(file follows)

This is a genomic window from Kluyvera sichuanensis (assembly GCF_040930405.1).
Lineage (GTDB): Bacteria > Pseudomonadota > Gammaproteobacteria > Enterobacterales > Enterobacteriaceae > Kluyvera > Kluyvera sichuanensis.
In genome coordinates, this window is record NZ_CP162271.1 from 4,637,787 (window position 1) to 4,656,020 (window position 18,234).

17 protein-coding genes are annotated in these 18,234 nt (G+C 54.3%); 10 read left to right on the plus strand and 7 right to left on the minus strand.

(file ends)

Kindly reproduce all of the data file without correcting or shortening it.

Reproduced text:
This is a genomic window from Kluyvera sichuanensis (assembly GCF_040930405.1).
Lineage (GTDB): Bacteria > Pseudomonadota > Gammaproteobacteria > Enterobacterales > Enterobacteriaceae > Kluyvera > Kluyvera sichuanensis.
In genome coordinates, this window is record NZ_CP162271.1 from 4,637,787 (window position 1) to 4,656,020 (window position 18,234).

17 protein-coding genes are annotated in these 18,234 nt (G+C 54.3%); 10 read left to right on the plus strand and 7 right to left on the minus strand.